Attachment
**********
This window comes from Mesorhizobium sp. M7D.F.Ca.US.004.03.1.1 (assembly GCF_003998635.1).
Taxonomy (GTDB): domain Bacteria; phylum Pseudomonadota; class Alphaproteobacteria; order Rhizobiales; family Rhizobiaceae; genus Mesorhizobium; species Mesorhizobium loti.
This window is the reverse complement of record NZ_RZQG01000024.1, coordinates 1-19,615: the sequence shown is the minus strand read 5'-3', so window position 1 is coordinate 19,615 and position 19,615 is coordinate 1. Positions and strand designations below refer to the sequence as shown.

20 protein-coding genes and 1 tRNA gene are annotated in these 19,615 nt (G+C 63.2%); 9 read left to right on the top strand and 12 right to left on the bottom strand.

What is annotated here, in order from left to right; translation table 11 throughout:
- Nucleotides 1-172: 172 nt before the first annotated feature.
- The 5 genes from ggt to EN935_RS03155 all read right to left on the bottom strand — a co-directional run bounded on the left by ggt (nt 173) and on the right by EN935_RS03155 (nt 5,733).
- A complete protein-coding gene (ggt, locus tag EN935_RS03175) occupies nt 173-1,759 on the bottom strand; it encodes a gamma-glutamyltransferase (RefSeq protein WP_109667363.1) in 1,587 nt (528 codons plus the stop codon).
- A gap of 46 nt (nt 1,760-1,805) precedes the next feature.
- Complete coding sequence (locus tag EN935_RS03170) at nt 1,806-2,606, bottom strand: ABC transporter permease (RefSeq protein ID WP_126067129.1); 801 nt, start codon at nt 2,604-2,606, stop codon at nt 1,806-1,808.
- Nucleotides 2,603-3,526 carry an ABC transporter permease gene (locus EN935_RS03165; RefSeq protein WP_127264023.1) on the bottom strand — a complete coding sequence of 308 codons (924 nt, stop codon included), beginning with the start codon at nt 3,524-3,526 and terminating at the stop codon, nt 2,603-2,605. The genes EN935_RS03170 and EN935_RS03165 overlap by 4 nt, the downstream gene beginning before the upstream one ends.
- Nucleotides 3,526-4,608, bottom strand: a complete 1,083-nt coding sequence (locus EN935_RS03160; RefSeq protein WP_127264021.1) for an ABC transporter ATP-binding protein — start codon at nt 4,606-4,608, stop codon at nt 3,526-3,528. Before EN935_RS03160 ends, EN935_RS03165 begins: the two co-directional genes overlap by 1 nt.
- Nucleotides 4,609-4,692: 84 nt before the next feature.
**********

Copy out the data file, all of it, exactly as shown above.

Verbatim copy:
This window comes from Mesorhizobium sp. M7D.F.Ca.US.004.03.1.1 (assembly GCF_003998635.1).
Taxonomy (GTDB): domain Bacteria; phylum Pseudomonadota; class Alphaproteobacteria; order Rhizobiales; family Rhizobiaceae; genus Mesorhizobium; species Mesorhizobium loti.
This window is the reverse complement of record NZ_RZQG01000024.1, coordinates 1-19,615: the sequence shown is the minus strand read 5'-3', so window position 1 is coordinate 19,615 and position 19,615 is coordinate 1. Positions and strand designations below refer to the sequence as shown.

20 protein-coding genes and 1 tRNA gene are annotated in these 19,615 nt (G+C 63.2%); 9 read left to right on the top strand and 12 right to left on the bottom strand.

What is annotated here, in order from left to right; translation table 11 throughout:
- Nucleotides 1-172: 172 nt before the first annotated feature.
- The 5 genes from ggt to EN935_RS03155 all read right to left on the bottom strand — a co-directional run bounded on the left by ggt (nt 173) and on the right by EN935_RS03155 (nt 5,733).
- A complete protein-coding gene (ggt, locus tag EN935_RS03175) occupies nt 173-1,759 on the bottom strand; it encodes a gamma-glutamyltransferase (RefSeq protein WP_109667363.1) in 1,587 nt (528 codons plus the stop codon).
- A gap of 46 nt (nt 1,760-1,805) precedes the next feature.
- Complete coding sequence (locus tag EN935_RS03170) at nt 1,806-2,606, bottom strand: ABC transporter permease (RefSeq protein ID WP_126067129.1); 801 nt, start codon at nt 2,604-2,606, stop codon at nt 1,806-1,808.
- Nucleotides 2,603-3,526 carry an ABC transporter permease gene (locus EN935_RS03165; RefSeq protein WP_127264023.1) on the bottom strand — a complete coding sequence of 308 codons (924 nt, stop codon included), beginning with the start codon at nt 3,524-3,526 and terminating at the stop codon, nt 2,603-2,605. The genes EN935_RS03170 and EN935_RS03165 overlap by 4 nt, the downstream gene beginning before the upstream one ends.
- Nucleotides 3,526-4,608, bottom strand: a complete 1,083-nt coding sequence (locus EN935_RS03160; RefSeq protein WP_127264021.1) for an ABC transporter ATP-binding protein — start codon at nt 4,606-4,608, stop codon at nt 3,526-3,528. Before EN935_RS03160 ends, EN935_RS03165 begins: the two co-directional genes overlap by 1 nt.
- Nucleotides 4,609-4,692: 84 nt before the next feature.